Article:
There’s something indescribably wonderful about snow days – at least, for anyone who belongs to a school. (I realize that parents who have to get to work no matter what are often less than thrilled.) And children and staff alike have slept with their clothes inside out in hopes of magically bringing it on. Time stops for a little while. The test you were dreading and someone didn’t have time to study for – moved up a day. The test you had to rework from last year because your focus had changed that you had no time for over the weekend – postponed for a day. Even delayed openings can work for a little extra sleep – or, as a teacher, to get you into the classroom with some real time in the morning before the kids come in.
Today – Monday, December 2nd – didn’t end up to be a snow day, but just the possibility of these days to come is already being felt in the air, down the halls and around the corners, at the lockers and in the cafeteria. I’m not there any more, but I know. After-school activities had to be canceled, at least – that was something. And today, in classrooms everywhere where the snow came down – no matter how lightly – there were students who could think of nothing else, who kept staring at the snow, transfixed, as if they had truly never seen it before. (A couple of years ago, a student transferred from Southern Florida who really had never seen snow except in movies. All the students followed her out to the buses, everyone thrilled to their toes to share this experience with her, even though hers were the only ones who had never touched that iciness. Isn’t it great? they all asked, answering their own question with their glee. The next day, as she came back to school, more students followed her again. Did you love it? Wasn’t it great? But she just shrugged. It was too cold, she said, and she wasn’t that thrilled, after all.)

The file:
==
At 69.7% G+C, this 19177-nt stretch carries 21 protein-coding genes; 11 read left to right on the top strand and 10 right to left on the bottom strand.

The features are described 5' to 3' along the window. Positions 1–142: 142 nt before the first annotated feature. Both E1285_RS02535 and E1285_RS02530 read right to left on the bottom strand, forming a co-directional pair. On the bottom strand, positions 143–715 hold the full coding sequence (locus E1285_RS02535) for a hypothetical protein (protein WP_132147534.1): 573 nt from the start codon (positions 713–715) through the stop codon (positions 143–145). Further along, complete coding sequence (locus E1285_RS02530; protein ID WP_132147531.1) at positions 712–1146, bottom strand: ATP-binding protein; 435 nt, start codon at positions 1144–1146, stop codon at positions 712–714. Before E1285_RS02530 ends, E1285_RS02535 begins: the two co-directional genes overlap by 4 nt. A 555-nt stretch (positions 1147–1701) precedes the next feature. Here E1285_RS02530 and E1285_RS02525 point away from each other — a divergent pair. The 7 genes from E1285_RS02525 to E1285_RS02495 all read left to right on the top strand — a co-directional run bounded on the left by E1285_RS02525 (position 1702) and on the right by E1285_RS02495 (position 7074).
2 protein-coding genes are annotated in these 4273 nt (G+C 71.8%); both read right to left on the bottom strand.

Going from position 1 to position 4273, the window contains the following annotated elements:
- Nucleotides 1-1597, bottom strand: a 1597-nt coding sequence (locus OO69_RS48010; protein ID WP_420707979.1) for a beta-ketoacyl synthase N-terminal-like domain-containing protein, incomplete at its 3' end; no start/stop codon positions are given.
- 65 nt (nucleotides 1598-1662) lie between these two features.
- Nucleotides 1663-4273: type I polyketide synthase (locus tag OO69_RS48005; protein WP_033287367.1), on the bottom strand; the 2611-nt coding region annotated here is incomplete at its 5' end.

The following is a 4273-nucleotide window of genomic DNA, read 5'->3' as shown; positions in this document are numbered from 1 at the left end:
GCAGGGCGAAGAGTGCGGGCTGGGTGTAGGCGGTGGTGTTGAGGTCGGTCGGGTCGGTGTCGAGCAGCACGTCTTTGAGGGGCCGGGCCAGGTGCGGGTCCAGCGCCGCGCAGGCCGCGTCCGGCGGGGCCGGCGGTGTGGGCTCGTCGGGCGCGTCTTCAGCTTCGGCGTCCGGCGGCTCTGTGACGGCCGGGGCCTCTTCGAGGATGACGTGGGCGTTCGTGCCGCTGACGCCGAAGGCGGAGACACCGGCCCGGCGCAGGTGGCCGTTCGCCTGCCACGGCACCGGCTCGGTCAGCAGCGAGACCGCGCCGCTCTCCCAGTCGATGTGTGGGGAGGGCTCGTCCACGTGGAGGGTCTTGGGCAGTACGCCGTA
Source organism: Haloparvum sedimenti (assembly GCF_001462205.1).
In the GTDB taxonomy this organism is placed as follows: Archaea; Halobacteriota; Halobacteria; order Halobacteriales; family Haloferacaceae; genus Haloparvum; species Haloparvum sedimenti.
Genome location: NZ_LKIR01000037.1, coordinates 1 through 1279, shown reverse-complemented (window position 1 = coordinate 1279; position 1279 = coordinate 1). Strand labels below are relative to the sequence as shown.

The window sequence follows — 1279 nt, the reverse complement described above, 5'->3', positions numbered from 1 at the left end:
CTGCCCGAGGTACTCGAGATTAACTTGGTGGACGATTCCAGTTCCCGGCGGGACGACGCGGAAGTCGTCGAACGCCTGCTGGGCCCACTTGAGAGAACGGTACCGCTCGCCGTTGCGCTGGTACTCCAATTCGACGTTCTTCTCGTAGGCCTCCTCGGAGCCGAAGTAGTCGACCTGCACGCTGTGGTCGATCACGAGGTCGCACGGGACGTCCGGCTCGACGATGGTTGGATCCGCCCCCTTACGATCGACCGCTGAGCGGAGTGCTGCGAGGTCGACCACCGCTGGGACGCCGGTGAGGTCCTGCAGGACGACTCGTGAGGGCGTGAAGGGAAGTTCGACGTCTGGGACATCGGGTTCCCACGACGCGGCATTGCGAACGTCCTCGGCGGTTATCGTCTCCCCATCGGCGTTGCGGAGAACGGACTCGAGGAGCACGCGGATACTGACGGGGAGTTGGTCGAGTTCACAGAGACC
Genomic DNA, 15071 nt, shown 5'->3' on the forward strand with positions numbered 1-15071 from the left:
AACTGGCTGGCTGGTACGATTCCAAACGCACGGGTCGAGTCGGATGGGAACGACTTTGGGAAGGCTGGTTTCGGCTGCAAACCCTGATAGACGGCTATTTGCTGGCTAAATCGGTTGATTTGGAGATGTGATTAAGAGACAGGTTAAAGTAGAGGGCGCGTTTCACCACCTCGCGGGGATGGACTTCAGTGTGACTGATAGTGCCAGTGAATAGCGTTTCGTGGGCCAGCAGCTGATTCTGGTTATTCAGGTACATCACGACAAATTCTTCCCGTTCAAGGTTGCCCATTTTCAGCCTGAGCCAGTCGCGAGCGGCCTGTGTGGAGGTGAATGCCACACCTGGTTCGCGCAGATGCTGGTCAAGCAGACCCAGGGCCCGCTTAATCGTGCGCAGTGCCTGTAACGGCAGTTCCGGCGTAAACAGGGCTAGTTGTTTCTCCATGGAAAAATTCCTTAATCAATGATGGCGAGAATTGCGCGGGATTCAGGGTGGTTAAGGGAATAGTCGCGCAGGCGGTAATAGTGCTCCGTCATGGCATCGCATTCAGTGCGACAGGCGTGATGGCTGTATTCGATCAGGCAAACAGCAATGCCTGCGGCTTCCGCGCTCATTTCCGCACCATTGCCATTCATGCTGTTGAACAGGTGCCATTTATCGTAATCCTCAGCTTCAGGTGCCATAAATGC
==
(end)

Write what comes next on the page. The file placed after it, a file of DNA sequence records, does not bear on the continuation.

For most of us, a snow day is a reboot: a chance to do something you wouldn’t have done, like stay in your pjs and play board games, with a visit outside to make snow people or angels, or get that grading done so your weekend can open up. It’s a chance to make that soup with the ingredients you purchased in hopes of this very day, and then to eat not one bowl, but two, with Saltine crackers thick with butter on the side. And sometimes, if the snow day turns into two or three, it’s a chance to do all of that and more.
Along the way, there are times that I wished the snow day wouldn’t happen – usually when I had a deadline that was going to hurt my ability to get an assignment in, or when I had reserved the STEAM Center for my students’ use, and now I wouldn’t be able to get them in at all.
But mostly, a snow day is a welcome break in routine – something that is uniquely school. It’s not like snow days are reserved for school personnel anymore, of course; so many people can – and do – work at home during inclement weather, and they are encouraged to do so. But in the school system, everything shuts down, and that’s a good thing, once in a while.
How do you like to spend your snow days?